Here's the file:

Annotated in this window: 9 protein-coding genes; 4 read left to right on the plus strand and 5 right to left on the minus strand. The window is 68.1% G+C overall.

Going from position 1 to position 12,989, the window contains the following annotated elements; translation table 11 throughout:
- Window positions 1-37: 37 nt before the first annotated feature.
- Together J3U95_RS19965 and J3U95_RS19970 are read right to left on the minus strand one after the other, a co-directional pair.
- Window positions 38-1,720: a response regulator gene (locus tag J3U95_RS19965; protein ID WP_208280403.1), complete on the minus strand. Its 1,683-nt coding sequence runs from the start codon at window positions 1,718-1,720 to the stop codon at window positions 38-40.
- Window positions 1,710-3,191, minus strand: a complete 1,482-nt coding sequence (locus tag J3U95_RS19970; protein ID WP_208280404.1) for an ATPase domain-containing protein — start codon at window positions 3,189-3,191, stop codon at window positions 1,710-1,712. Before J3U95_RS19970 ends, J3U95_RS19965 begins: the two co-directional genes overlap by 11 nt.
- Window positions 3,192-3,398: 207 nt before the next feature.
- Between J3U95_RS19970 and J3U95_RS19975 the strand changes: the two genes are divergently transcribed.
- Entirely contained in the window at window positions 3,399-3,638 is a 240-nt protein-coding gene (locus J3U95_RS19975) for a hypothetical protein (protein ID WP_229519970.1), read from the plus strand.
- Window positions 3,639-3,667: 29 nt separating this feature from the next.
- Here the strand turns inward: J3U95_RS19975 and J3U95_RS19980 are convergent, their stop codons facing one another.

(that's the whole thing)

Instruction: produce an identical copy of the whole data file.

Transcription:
Annotated in this window: 9 protein-coding genes; 4 read left to right on the plus strand and 5 right to left on the minus strand. The window is 68.1% G+C overall.

Going from position 1 to position 12,989, the window contains the following annotated elements; translation table 11 throughout:
- Window positions 1-37: 37 nt before the first annotated feature.
- Together J3U95_RS19965 and J3U95_RS19970 are read right to left on the minus strand one after the other, a co-directional pair.
- Window positions 38-1,720: a response regulator gene (locus tag J3U95_RS19965; protein ID WP_208280403.1), complete on the minus strand. Its 1,683-nt coding sequence runs from the start codon at window positions 1,718-1,720 to the stop codon at window positions 38-40.
- Window positions 1,710-3,191, minus strand: a complete 1,482-nt coding sequence (locus tag J3U95_RS19970; protein ID WP_208280404.1) for an ATPase domain-containing protein — start codon at window positions 3,189-3,191, stop codon at window positions 1,710-1,712. Before J3U95_RS19970 ends, J3U95_RS19965 begins: the two co-directional genes overlap by 11 nt.
- Window positions 3,192-3,398: 207 nt before the next feature.
- Between J3U95_RS19970 and J3U95_RS19975 the strand changes: the two genes are divergently transcribed.
- Entirely contained in the window at window positions 3,399-3,638 is a 240-nt protein-coding gene (locus J3U95_RS19975) for a hypothetical protein (protein ID WP_229519970.1), read from the plus strand.
- Window positions 3,639-3,667: 29 nt separating this feature from the next.
- Here the strand turns inward: J3U95_RS19975 and J3U95_RS19980 are convergent, their stop codons facing one another.